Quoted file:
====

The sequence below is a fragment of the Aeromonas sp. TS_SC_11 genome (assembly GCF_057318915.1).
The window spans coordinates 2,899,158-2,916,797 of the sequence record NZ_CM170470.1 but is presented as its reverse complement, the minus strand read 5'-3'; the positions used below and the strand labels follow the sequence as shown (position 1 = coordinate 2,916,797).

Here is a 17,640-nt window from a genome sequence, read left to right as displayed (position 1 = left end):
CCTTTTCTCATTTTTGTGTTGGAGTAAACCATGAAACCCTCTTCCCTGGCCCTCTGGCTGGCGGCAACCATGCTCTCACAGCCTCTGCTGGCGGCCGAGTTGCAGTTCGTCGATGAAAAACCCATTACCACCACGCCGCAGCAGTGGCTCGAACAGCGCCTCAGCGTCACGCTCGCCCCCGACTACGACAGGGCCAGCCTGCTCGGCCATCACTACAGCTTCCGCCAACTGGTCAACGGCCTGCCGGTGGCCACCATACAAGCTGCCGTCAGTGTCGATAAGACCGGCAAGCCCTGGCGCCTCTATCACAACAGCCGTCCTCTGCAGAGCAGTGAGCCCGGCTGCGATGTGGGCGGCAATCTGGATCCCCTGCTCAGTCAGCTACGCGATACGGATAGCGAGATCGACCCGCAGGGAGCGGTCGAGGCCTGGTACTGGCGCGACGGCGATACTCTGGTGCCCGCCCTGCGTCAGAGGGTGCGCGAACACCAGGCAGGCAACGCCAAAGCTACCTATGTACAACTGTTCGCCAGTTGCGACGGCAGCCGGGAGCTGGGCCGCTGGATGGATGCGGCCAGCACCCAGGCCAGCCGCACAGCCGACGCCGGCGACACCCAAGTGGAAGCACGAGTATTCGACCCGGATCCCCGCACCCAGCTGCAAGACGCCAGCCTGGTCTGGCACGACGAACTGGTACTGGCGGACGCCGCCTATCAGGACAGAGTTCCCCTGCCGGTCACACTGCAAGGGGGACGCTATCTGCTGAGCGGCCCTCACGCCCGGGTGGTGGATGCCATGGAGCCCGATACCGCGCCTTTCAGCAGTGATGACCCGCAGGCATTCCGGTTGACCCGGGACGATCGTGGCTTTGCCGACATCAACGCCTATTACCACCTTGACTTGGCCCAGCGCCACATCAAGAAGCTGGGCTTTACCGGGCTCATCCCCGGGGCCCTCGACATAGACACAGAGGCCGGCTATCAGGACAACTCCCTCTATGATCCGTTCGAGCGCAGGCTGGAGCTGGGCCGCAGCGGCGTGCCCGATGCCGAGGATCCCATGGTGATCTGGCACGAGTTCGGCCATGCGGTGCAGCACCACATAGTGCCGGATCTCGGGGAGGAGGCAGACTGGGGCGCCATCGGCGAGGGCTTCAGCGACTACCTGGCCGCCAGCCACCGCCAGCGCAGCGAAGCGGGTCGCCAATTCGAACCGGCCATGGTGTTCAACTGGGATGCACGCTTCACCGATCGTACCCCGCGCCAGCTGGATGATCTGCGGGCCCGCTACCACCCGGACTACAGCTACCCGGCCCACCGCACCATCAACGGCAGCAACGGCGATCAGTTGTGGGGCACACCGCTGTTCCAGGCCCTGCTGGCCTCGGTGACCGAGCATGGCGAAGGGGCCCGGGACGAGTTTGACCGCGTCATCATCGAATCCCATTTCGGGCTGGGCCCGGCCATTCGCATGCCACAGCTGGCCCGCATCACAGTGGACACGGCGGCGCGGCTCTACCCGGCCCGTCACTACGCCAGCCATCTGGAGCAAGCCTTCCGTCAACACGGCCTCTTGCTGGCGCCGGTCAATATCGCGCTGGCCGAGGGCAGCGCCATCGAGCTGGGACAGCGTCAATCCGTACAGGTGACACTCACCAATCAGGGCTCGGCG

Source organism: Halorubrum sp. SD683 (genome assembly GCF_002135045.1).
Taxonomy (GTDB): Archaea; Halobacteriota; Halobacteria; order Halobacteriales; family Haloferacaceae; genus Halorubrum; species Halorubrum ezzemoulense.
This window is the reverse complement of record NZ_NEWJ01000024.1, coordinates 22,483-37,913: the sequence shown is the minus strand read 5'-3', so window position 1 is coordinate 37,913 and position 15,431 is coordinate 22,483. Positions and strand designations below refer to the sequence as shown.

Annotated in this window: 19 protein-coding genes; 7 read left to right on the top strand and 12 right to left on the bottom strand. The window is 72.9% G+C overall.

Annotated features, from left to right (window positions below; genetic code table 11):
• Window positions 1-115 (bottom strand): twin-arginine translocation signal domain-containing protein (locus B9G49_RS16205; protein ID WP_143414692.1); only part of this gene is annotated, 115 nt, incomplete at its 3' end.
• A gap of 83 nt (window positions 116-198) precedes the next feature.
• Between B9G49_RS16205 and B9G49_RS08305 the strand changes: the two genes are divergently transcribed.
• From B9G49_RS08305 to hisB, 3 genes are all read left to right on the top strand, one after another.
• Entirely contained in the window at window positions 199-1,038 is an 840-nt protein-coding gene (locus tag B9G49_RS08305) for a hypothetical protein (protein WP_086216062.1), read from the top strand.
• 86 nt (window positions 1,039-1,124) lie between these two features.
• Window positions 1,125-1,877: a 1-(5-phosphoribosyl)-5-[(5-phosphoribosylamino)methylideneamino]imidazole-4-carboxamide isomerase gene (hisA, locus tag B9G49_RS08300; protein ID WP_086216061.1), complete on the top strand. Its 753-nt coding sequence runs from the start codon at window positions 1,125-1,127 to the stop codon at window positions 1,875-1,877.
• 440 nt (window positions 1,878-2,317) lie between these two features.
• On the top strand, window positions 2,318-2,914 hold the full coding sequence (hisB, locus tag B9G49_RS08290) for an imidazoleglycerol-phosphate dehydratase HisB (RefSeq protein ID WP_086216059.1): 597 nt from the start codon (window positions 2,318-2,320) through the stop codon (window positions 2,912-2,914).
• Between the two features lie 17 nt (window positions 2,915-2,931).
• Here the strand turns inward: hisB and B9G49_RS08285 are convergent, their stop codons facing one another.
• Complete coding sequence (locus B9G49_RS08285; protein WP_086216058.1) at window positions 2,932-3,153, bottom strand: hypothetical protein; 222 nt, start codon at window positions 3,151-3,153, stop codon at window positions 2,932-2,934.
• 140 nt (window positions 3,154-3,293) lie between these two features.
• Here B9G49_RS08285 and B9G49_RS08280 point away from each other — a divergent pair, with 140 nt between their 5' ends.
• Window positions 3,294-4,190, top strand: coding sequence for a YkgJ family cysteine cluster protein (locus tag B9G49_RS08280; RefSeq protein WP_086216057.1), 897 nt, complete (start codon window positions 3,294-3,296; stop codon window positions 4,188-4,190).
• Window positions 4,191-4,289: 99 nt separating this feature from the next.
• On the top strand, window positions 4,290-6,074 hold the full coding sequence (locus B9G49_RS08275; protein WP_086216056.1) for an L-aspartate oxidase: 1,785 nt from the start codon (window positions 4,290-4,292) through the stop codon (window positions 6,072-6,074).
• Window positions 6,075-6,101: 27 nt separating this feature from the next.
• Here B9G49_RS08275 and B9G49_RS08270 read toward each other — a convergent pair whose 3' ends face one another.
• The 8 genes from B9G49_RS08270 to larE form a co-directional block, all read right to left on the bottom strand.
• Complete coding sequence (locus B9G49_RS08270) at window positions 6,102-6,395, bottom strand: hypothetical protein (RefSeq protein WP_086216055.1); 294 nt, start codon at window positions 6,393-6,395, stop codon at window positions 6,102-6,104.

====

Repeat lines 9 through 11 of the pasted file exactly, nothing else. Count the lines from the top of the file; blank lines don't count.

Annotated features, from left to right (window positions below; genetic code table 11):
• Window positions 1-115 (bottom strand): twin-arginine translocation signal domain-containing protein (locus B9G49_RS16205; protein ID WP_143414692.1); only part of this gene is annotated, 115 nt, incomplete at its 3' end.
• A gap of 83 nt (window positions 116-198) precedes the next feature.